Cooperative
Extension
Service


University of Illinois
at
Urbana-Champaign


No. 11/June 5, 1998

Another Corn Borer (Southwestern)
To Contend with in Southern Illinois

Ron Hines, senior research specialist at the Dixon Springs Agricultural Center, reports that the flight of southwestern corn borers laying eggs for the first generation in southern Illinois is "intense." Although this insect pest usually is not a problem for most growers in Illinois, corn south of I-64 is at risk, and corn planted between I-64 and I-70 should be monitored.

The southwestern corn borer (a serious pest of corn in the southern Great Plains region of Kansas, Texas, and New Mexico) has been a persistent problem in the bootheel of Missouri. Although the southwestern corn borer always has posed a potential threat in southern Illinois, it's only been in the last 3 years or so that densities have been consistently great enough to attract considerable attention. Infestations of second-generation southwestern corn borers were relatively common, and some were intense in southern counties last year. Also, some folks have verified that larvae successfully overwintered in our fair state. As a result, the moth flight this spring is worthy of note.

We shouldn't have too much to worry about regarding the first generation of southwestern corn borers. According to experts, economic infestations of first-generation southwestern corn borer are uncommon and restricted to corn planted near undisturbed corn-stubble fields where adults emerge in the spring. However, their presence bears watching. Larvae attacking whorl-stage plants feed on developing leaves in the whorl. Injury is evident as leaves unroll from the whorl. Leaf injury ranges from pinhead-sized holes and small circular lesions, or "windows," on leaf surfaces, to large, elongated holes. Third instars leave the whorl, crawl down the stalk, and tunnel into the plant, primarily between nodes. Very large densities may cause economic yield loss.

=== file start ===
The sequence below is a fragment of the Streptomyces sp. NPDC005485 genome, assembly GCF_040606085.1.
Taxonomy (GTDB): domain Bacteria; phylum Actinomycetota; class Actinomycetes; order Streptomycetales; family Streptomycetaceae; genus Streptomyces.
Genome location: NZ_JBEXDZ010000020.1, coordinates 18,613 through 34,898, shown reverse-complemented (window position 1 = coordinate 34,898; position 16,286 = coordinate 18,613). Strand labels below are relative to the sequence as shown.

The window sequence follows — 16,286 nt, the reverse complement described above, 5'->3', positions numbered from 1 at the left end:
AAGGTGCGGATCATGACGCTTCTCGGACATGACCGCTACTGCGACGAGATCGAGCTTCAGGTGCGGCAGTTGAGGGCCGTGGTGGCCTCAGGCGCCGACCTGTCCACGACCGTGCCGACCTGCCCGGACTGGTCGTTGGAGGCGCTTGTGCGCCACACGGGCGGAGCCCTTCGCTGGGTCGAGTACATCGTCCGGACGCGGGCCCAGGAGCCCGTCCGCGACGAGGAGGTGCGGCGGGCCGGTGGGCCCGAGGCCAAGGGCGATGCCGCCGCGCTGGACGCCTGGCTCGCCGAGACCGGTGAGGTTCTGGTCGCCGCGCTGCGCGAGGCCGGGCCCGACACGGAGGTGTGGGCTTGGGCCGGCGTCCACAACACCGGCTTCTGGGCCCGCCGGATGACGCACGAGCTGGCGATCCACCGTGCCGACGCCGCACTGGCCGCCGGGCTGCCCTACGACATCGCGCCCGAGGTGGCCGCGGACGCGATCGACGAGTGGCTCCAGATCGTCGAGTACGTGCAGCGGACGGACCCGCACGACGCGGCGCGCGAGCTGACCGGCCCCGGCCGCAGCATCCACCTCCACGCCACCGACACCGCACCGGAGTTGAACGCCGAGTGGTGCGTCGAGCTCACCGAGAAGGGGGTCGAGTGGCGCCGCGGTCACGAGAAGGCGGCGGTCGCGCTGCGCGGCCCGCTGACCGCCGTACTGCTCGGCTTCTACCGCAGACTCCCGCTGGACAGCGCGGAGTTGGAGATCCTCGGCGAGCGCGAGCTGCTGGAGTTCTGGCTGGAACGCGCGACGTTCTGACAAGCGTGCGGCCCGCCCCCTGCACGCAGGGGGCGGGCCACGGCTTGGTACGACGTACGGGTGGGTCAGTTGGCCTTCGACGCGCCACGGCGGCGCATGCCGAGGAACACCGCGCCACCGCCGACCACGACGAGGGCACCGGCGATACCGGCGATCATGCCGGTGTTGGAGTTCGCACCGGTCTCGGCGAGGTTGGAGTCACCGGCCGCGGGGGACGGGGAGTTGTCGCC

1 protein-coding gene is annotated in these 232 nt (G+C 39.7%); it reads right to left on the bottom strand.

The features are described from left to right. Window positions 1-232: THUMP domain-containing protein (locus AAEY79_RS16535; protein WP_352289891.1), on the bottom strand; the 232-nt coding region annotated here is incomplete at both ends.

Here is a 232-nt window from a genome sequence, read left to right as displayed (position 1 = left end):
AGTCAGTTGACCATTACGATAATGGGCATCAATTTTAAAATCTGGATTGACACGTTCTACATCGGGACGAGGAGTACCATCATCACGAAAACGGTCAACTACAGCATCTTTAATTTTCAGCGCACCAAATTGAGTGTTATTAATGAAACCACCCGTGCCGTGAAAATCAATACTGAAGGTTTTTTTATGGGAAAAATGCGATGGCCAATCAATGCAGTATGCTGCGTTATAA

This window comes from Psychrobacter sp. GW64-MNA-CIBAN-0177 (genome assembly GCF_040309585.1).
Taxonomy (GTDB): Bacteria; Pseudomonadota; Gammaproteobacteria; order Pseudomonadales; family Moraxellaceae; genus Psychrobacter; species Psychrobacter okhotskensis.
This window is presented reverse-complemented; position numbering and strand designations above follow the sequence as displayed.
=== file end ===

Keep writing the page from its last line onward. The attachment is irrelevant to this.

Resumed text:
As southwestern corn borers and European corn borers develop in southern Illinois, keep your eyes peeled for both, and keep your diagnostic skills sharp. European corn borers are discussed in another article, so you should also know how to detect southwestern corn borers.

Female southwestern corn borers deposit eggs in masses of two to three on upper and lower surfaces of corn leaves. Eggs are yellow-green when deposited, but within 36 hours they become white, with three broken orange-red lines across each egg. The eggs slightly overlap, much like fish scales. Southwestern corn borer larvae are white, with a pattern of large, raised black tubercles on each body segment, and are 1 to 1-1/4 inches long when full grown. Heads of first through third instars are black, whereas those of older larvae are brown.

Remember, unless densities are quite high, economic damage by first-generation southwestern corn borers is not common. So, insecticides seldom are justified. However, we are interested in learning more about this pest in Illinois; keep us informed if you encounter infestations. Also, we should see some benefits with Bt-corn against southwestern corn borers. Efficacy tests with Bt-corn in Kansas and Texas have had very positive results.

Kevin Steffey (ksteffey@uiuc.edu), Extension Entomology, (217)333-6652